21. Ruthie

    Next time you come make sure you visit some of the lovely cemeteries… Notably Allegheny and Homewood. Homewood offers tours that give history on some of the famous steel magnates and other notable Pittsburghers. Some of my favorite sites!

    • Tracy Antonioli

      I LOVE cemeteries! I was sad they were all snow-covered last time. Yet another reason to return!

  22. Marv

    I was born in Pittsburgh and raised in Slippery Rock PA, about 9 years ago I moved to Corning NY, and then 5 years ago I moved to Las Vegas. Neither even remotely compares to living in the beauty and uniqueness of Pittsburgh.
    Everything in Vegas repeats every 5 miles. People act like driving more than 10 minutes to get anywhere just isn’t worth the effort. Not to mention that it is damn near impossible to find a non chain restaurant with good food. I am still on a quest to find good BBQ here. There is none of the sense of community in Vegas that you get with Pittsburgh, none of the sense of history and culture. Even the interactions with the general public while running errands is cold and distant. I miss that sense of community and home that Pittsburgh instantly provides, I miss the water and trees and green spaces. I don’t miss the snow and the cold at all, however the 110 constant summer temperature is not much easier to bear.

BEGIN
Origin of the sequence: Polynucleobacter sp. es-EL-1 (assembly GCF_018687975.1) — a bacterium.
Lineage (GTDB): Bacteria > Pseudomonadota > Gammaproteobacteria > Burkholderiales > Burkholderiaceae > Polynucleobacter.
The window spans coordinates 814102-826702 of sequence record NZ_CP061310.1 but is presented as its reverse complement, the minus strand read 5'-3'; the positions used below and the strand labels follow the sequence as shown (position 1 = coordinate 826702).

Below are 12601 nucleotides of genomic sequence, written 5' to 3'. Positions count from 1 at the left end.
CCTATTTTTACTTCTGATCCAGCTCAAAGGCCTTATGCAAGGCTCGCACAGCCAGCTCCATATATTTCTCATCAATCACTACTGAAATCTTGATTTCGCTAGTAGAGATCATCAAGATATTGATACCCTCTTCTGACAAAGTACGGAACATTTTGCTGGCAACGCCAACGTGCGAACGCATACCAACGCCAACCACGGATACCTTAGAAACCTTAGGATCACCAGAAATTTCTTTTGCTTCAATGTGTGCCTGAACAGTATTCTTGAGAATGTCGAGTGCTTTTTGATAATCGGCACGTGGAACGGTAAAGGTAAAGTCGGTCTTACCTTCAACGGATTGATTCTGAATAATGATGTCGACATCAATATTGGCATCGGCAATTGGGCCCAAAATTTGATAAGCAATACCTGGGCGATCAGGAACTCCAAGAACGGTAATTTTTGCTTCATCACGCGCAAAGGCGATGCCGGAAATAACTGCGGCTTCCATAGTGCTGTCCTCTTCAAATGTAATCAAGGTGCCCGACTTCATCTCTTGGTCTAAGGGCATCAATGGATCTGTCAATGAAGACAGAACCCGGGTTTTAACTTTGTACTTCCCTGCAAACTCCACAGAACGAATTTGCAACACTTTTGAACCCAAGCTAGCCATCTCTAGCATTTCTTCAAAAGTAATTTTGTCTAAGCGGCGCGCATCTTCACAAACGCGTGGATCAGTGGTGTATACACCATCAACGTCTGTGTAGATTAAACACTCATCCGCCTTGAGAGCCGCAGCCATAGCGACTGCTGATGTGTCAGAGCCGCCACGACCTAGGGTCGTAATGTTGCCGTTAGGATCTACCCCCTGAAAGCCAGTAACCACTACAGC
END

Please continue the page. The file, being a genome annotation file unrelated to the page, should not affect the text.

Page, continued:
• Tracy Antonioli

      Aww–it sounds like you really miss Pittsburgh. Time for a visit ‘home’?

  23. Shelby

    Being a Texas girl, I had never really gone anywhere “north” except for Indianapolis. The first week of January (so apparently just a few days after you), I booked a last minute trip to Pittsburgh to visit a friend. I was very pleasantly surprised. Everything you wrote was spot on – it is an unexpectedly (to me) beautiful city, and my friend took me to his favorite hole-in-the-wall restaurants, which were all delicious. Not to mention how cool the Andy Warhol Museum was. The antique stores were my favorite though – they were simply amazing. And (since I currently live in some of the flattest part of Texas), the view from the house in Southside Slopes I stayed in was fabulous. None of my friends understand just how cool the city is!

  24. Patrick

    Hi Tracy,